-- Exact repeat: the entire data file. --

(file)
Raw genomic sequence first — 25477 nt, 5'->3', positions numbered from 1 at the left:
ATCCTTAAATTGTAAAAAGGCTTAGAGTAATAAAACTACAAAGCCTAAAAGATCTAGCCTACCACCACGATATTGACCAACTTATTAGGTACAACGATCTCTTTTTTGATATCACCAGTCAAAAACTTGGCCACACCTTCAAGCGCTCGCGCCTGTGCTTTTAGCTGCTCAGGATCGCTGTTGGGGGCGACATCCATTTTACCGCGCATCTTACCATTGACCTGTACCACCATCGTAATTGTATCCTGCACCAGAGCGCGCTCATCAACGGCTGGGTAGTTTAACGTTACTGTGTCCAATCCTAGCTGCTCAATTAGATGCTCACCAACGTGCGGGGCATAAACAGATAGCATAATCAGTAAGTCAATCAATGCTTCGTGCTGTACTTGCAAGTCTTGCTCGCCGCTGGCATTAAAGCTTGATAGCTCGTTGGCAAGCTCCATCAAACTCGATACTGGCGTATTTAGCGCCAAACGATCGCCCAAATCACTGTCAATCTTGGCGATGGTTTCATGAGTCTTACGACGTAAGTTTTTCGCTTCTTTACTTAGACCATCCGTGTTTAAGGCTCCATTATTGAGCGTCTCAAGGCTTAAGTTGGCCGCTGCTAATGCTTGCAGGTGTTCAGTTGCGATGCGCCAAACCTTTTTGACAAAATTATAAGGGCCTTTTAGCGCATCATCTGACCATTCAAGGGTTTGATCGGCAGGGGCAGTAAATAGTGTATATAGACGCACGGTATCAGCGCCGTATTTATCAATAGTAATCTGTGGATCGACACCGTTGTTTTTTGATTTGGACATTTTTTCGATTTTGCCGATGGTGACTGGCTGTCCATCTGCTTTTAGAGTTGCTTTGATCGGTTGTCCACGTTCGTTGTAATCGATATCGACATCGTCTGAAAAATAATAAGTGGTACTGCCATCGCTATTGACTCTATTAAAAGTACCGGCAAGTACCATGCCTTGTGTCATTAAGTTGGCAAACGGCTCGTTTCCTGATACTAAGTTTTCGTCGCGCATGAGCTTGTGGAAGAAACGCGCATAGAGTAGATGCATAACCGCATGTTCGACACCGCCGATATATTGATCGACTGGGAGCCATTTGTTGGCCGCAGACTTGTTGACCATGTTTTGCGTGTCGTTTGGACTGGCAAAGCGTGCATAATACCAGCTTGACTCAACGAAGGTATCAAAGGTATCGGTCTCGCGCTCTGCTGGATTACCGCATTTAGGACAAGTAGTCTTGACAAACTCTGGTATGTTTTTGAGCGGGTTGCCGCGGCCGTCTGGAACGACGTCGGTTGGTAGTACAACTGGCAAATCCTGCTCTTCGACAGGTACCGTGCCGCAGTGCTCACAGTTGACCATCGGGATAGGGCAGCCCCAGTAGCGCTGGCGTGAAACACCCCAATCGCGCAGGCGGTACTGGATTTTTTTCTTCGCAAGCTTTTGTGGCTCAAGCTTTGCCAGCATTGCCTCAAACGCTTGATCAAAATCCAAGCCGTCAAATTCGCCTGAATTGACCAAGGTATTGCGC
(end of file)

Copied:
Raw genomic sequence first — 25477 nt, 5'->3', positions numbered from 1 at the left:
ATCCTTAAATTGTAAAAAGGCTTAGAGTAATAAAACTACAAAGCCTAAAAGATCTAGCCTACCACCACGATATTGACCAACTTATTAGGTACAACGATCTCTTTTTTGATATCACCAGTCAAAAACTTGGCCACACCTTCAAGCGCTCGCGCCTGTGCTTTTAGCTGCTCAGGATCGCTGTTGGGGGCGACATCCATTTTACCGCGCATCTTACCATTGACCTGTACCACCATCGTAATTGTATCCTGCACCAGAGCGCGCTCATCAACGGCTGGGTAGTTTAACGTTACTGTGTCCAATCCTAGCTGCTCAATTAGATGCTCACCAACGTGCGGGGCATAAACAGATAGCATAATCAGTAAGTCAATCAATGCTTCGTGCTGTACTTGCAAGTCTTGCTCGCCGCTGGCATTAAAGCTTGATAGCTCGTTGGCAAGCTCCATCAAACTCGATACTGGCGTATTTAGCGCCAAACGATCGCCCAAATCACTGTCAATCTTGGCGATGGTTTCATGAGTCTTACGACGTAAGTTTTTCGCTTCTTTACTTAGACCATCCGTGTTTAAGGCTCCATTATTGAGCGTCTCAAGGCTTAAGTTGGCCGCTGCTAATGCTTGCAGGTGTTCAGTTGCGATGCGCCAAACCTTTTTGACAAAATTATAAGGGCCTTTTAGCGCATCATCTGACCATTCAAGGGTTTGATCGGCAGGGGCAGTAAATAGTGTATATAGACGCACGGTATCAGCGCCGTATTTATCAATAGTAATCTGTGGATCGACACCGTTGTTTTTTGATTTGGACATTTTTTCGATTTTGCCGATGGTGACTGGCTGTCCATCTGCTTTTAGAGTTGCTTTGATCGGTTGTCCACGTTCGTTGTAATCGATATCGACATCGTCTGAAAAATAATAAGTGGTACTGCCATCGCTATTGACTCTATTAAAAGTACCGGCAAGTACCATGCCTTGTGTCATTAAGTTGGCAAACGGCTCGTTTCCTGATACTAAGTTTTCGTCGCGCATGAGCTTGTGGAAGAAACGCGCATAGAGTAGATGCATAACCGCATGTTCGACACCGCCGATATATTGATCGACTGGGAGCCATTTGTTGGCCGCAGACTTGTTGACCATGTTTTGCGTGTCGTTTGGACTGGCAAAGCGTGCATAATACCAGCTTGACTCAACGAAGGTATCAAAGGTATCGGTCTCGCGCTCTGCTGGATTACCGCATTTAGGACAAGTAGTCTTGACAAACTCTGGTATGTTTTTGAGCGGGTTGCCGCGGCCGTCTGGAACGACGTCGGTTGGTAGTACAACTGGCAAATCCTGCTCTTCGACAGGTACCGTGCCGCAGTGCTCACAGTTGACCATCGGGATAGGGCAGCCCCAGTAGCGCTGGCGTGAAACACCCCAATCGCGCAGGCGGTACTGGATTTTTTTCTTCGCAAGCTTTTGTGGCTCAAGCTTTGCCAGCATTGCCTCAAACGCTTGATCAAAATCCAAGCCGTCAAATTCGCCTGAATTGACCAAGGTATTGCGC